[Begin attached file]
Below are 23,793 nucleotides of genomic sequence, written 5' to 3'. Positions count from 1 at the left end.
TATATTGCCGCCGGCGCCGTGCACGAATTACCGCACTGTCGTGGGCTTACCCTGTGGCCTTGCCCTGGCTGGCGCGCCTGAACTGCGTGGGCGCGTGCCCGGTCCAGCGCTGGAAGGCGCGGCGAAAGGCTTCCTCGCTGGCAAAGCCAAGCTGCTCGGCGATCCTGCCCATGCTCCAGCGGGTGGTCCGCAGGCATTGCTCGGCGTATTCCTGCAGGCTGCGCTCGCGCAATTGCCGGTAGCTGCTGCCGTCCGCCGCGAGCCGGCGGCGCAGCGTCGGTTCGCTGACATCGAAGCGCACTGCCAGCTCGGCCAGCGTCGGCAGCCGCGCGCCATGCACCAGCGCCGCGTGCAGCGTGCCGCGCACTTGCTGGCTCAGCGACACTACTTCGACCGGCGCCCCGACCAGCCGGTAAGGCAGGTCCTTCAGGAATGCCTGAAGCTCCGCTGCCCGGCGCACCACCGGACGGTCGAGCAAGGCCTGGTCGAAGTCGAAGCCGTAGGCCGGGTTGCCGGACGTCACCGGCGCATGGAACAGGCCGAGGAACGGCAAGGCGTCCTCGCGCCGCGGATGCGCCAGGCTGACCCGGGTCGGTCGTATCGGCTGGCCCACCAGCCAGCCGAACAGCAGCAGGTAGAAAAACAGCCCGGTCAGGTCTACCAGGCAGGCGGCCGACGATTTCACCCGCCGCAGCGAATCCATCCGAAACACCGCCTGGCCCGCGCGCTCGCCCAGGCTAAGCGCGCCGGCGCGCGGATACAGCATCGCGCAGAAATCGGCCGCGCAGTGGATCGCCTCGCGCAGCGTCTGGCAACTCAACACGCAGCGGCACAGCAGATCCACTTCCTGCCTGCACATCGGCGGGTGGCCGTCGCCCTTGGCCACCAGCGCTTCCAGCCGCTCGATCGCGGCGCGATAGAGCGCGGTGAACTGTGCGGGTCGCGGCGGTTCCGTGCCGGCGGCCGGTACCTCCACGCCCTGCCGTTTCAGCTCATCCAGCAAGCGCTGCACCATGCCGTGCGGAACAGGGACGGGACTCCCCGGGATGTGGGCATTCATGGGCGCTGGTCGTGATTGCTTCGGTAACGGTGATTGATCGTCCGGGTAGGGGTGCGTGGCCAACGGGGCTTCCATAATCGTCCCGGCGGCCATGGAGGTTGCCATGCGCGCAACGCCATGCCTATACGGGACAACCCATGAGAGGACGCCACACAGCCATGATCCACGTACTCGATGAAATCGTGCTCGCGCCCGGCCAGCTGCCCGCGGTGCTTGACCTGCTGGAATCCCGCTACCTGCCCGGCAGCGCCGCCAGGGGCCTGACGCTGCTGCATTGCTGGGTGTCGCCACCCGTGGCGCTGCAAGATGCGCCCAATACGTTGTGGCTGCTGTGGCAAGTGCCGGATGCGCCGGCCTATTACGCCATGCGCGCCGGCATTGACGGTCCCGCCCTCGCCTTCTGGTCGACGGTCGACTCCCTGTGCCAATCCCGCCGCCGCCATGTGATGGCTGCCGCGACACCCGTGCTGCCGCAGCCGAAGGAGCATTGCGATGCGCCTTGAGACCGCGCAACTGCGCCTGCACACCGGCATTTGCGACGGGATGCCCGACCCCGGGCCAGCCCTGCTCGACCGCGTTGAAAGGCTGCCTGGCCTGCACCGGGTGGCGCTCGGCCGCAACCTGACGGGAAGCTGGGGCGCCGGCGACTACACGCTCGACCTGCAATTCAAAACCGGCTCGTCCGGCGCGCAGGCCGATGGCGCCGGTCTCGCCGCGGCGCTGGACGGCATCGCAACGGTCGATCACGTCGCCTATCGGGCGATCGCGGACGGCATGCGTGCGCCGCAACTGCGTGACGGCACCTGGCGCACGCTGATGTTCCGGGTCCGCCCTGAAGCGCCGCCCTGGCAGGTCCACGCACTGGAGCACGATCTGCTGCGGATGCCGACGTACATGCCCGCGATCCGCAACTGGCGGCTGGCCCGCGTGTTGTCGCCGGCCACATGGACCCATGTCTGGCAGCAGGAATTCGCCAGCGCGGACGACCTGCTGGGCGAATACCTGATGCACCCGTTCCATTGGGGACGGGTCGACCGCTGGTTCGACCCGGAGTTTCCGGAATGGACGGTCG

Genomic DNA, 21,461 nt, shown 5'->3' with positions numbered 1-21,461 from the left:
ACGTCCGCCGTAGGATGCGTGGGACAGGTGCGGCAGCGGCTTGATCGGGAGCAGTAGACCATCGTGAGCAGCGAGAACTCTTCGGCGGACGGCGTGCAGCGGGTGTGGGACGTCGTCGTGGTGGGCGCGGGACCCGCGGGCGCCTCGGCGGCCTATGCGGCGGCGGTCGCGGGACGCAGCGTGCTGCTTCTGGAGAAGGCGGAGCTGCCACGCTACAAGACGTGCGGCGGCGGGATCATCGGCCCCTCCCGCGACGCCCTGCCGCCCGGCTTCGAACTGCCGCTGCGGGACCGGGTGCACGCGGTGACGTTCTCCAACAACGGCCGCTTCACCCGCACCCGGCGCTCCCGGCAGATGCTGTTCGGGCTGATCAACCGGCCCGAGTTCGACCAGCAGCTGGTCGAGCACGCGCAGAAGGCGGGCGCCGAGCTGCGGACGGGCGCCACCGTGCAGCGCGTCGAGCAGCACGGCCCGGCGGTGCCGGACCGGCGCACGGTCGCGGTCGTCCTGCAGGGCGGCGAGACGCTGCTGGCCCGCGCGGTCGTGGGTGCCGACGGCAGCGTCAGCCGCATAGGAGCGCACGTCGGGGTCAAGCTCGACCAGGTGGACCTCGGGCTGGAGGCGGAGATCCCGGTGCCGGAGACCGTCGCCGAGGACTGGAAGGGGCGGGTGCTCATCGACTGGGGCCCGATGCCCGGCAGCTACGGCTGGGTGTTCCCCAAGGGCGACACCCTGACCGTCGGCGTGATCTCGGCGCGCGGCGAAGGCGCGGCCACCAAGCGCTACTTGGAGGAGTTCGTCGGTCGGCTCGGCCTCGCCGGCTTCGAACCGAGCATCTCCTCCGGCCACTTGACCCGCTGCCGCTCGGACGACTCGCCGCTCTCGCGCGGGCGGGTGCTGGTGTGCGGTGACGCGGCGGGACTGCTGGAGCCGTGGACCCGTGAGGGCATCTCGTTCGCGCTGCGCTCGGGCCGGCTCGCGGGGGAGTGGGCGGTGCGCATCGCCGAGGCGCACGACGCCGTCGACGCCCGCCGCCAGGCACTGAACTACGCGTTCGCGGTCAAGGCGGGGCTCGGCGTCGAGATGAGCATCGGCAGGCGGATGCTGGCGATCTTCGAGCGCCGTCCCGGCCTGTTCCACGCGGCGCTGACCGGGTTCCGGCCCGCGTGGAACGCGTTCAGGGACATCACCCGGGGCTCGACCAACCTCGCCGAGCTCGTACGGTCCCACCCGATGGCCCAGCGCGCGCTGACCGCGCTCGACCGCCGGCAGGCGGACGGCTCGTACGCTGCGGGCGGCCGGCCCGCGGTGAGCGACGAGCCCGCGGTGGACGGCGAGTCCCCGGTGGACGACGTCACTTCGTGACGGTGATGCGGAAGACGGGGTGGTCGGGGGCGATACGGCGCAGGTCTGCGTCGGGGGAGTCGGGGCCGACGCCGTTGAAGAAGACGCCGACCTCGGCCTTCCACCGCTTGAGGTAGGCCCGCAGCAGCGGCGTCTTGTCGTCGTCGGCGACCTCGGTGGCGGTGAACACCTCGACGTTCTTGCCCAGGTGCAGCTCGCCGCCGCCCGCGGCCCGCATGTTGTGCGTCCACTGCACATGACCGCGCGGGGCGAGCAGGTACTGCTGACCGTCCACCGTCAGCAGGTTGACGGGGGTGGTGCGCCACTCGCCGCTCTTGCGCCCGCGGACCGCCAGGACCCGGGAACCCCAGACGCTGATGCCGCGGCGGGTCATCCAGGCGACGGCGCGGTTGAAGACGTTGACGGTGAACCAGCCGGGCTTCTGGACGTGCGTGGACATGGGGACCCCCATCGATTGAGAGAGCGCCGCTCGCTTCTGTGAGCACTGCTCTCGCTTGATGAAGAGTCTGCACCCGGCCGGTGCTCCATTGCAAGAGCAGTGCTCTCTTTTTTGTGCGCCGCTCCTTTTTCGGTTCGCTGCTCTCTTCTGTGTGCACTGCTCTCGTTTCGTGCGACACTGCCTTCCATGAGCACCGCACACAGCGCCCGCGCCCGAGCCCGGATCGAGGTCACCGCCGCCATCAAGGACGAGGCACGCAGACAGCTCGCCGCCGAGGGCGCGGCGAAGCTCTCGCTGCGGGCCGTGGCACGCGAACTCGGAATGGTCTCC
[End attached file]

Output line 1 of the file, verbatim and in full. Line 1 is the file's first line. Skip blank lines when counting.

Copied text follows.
Below are 23,793 nucleotides of genomic sequence, written 5' to 3'. Positions count from 1 at the left end.